OpenVPN Data Channel Offload (DCO)

OpenVPN Data Channel Offload (DCO) allows for huge performance gains when processing encrypted OpenVPN data by reducing the amount of context switching that happens for each packet. DCO accomplishes this by keeping most of the data handling tasks in the kernel rather than repeatedly switching between kernel and user space for encryption and packet handling. This makes the overall processing of each packet more efficient while also potentially taking advantage of hardware encryption offloading support in the kernel. DCO also adds support for multi-threaded encryption, allowing for even more performance gains.

Netgate worked with OpenVPN to develop and integrate support for OpenVPN Data Channel Offload (DCO) into FreeBSD and pfSense® Plus software version 22.05 and later.


pfSense® Plus software version 22.05 or later is required to use OpenVPN DCO. OpenVPN DCO is not available on pfSense CE Software.

DCO is not a change to the protocol, it is a change in how an endpoint processes encrypted data. Thus, DCO is beneficial even when only one endpoint is capable of DCO. That said, tunnels employing DCO on all peers will see the most benefit. With DCO on only one peer the performance improvement can still be notable but not as significant as the gains with DCO support on both endpoints.


OpenVPN DCO is generally stable but still under development.

OpenVPN DCO has been successful in many scenarios in lab and production environments, but there is still a small potential for instability or undesirable behavior.

Some OpenVPN features and use cases are not compatible with DCO. See Limitations for a list of known DCO limitations.

If a problem occurs with DCO, start a thread on the Netgate Forum to discuss and diagnose the issue.

Using OpenVPN DCO

DCO support is a per-tunnel option and it is not automatically enabled by default for new or upgraded tunnels. Existing tunnels will continue to function as they have in the past.

DCO can be enabled for both new and existing tunnels by using a simple checkbox option on OpenVPN server and client instances. The current best practice is to create a new tunnel with DCO to minimize the chance of problems with existing clients.


There are a few limitations in OpenVPN DCO generally and in the current DCO implementation on FreeBSD/pfSense software, including:

  • Encryption is limited to AES-256-GCM, AES-128-GCM, and ChaCha20-Poly1305.

  • DCO support requires a TLS-based tunnel, such as SSL/TLS, SSL/TLS+User Auth, or User Auth.

  • DCO support is only present in OpenVPN 2.6.0 and later.

  • DCO is only compatible with UDP, it cannot be used with TCP.

  • DCO is not yet able to utilize internal routing in OpenVPN (iroute). This means that although remote access use cases work, and site-to-site setups with one client per server work, it does not yet function with multiple site-to-site clients on a single server which require LAN-to-LAN routing.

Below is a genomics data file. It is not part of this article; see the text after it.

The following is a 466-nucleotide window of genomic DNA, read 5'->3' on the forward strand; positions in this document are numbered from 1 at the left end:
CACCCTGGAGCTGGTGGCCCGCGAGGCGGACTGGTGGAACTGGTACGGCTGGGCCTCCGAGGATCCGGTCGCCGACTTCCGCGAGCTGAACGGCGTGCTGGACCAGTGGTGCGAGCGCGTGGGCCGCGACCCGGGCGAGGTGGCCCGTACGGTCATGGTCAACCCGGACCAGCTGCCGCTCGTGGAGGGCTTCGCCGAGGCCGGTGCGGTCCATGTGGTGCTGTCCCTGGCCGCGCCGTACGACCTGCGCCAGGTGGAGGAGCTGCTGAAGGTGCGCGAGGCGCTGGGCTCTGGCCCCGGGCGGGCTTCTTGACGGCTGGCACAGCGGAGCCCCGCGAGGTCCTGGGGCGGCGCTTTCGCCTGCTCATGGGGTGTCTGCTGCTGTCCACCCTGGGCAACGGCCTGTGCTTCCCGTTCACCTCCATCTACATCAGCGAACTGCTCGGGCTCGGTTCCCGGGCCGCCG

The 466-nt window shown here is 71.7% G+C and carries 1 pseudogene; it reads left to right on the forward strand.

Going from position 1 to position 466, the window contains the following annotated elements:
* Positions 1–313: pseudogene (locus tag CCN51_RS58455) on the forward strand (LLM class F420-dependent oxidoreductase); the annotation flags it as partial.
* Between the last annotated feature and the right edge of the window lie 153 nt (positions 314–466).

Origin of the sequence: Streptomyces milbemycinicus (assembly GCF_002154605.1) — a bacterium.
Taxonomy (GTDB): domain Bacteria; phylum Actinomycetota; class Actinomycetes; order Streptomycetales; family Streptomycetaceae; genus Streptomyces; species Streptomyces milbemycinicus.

• Using a /30 or smaller tunnel network for peer-to-peer tunnels (one server with one client) is not compatible with DCO. There are problems with the code for this mode in OpenVPN which can lead to failed connections and instability.

  • Compression is not supported with DCO. The GUI disables compression options when DCO is enabled for an instance, but for a client instance the server could still push a compression option which would make the client fail to pass traffic.

  • Some features are not compatible with DCO or are not relevant with DCO. These options include:

    • Explicit exit notify

    • Inactivity timeouts

    • UDP fast I/O

    • Send/receive buffer sizes

  • Per-peer data usage is not tracked properly.

    Until this is resolved peer data usage on the OpenVPN status page will not reflect the actual amount of data transferred between peers.

DCO and Routing

DCO does not currently honor internal routes from client-specific overrides (i.e. iroute) for multiple site-to-site clients on a single server, but it does honor kernel route destinations that would normally be ignored by non-DCO OpenVPN.

Assign clients static addresses in overrides (after patching #13274) and then setup custom routes in OpenVPN custom options with complete destinations defined or even setup FRR and exchange routes via BGP.

DCO and Hardware Cryptographic Acceleration

For optimal performance with DCO, ensure a hardware cryptographic accelerator is present and enabled.

QAT currently offers the highest performance for AES-256-GCM. If the hardware supports QAT, enable QAT.

If there is no QAT device available but the CPU supports SIMD instruction sets, then enable IPsec-MB and use AES-GCM, ChaCha20-Poly1305, or even AES-CBC. This can also benefit uses of these ciphers which are not yet accelerated by QAT.

If the hardware does not support QAT or IPsec-MB but it does support AES-NI, ensure the AES-NI kernel module is loaded for optimal performance with AES-256-GCM. Though OpenSSL can utilize AES-NI without the module loaded, performance is poor in that state and can even be slower than with DCO disabled.


pfSense Plus software supports ChaCha20-Poly1305 with OpenVPN DCO, but currently only IPsec-MB can accelerate that algorithm. At this time, neither AES-NI nor QAT can accelerate ChaCha20-Poly1305. Some newer QAT hardware may be capable of accelerating ChaCha20-Poly1305, but the current QAT drivers do not yet include support for that encryption algorithm.